Volume 9, Issue 2
  • ISSN 2213-1272
  • E-ISSN: 2213-1280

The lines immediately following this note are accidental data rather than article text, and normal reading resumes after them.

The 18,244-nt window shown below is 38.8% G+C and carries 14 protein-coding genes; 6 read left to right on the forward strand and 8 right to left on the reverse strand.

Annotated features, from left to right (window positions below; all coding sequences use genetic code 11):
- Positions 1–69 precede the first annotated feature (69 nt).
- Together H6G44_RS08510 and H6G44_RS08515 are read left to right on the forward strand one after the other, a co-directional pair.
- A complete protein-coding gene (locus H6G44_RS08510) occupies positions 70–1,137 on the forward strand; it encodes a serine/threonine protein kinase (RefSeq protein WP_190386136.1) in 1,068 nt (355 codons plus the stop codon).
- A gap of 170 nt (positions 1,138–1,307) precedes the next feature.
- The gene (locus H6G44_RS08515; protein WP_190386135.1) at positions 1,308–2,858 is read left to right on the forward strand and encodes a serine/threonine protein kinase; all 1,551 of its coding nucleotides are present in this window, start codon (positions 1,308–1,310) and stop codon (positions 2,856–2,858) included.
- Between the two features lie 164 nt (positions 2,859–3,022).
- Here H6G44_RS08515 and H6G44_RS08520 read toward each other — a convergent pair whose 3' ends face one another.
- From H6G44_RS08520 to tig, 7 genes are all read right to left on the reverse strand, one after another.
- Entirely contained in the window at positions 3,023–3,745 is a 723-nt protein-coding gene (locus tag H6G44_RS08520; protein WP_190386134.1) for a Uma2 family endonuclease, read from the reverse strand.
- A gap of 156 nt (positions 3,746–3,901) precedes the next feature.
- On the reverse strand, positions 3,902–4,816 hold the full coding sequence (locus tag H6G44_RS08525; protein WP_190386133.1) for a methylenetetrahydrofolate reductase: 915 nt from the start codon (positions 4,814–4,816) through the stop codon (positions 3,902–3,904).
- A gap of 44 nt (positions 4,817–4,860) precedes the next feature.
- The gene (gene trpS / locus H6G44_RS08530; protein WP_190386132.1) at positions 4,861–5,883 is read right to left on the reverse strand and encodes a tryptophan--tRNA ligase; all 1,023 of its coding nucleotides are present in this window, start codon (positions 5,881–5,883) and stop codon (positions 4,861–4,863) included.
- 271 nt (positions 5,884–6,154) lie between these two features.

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As parliamentary debates increasingly display rising levels of political conflict, the polarized and aggressive polemical exchanges in Prime Minister’s Questions are impacting the current agenda-setting and consequently public perceptions and assessments. To get a deeper understanding of the discourse strategies and argumentation practices used in the conflict-driven interaction between opposition MPs (particularly the Leader of the Opposition) and the Prime Minister, the present investigation has been carried out at macro- and micro-levels in an interdisciplinary perspective integrating Dascal’s (19982008) typology of polemical exchanges and Ilie’s (2015a2018) pragma-rhetorical approach. At the macro-level, the aim is to account for the context-specific functions of three main types of polemical exchanges, i.e. (focused on establishing the truth), (focused on winning the argument) and (focused on persuading the adversary/audience). At the micro-level, the aim is to examine the interplay and the extent to which the three polemical exchanges crisscross, overlap and/or complement each other through the use of three recurring metadiscourse strategies, i.e. and .


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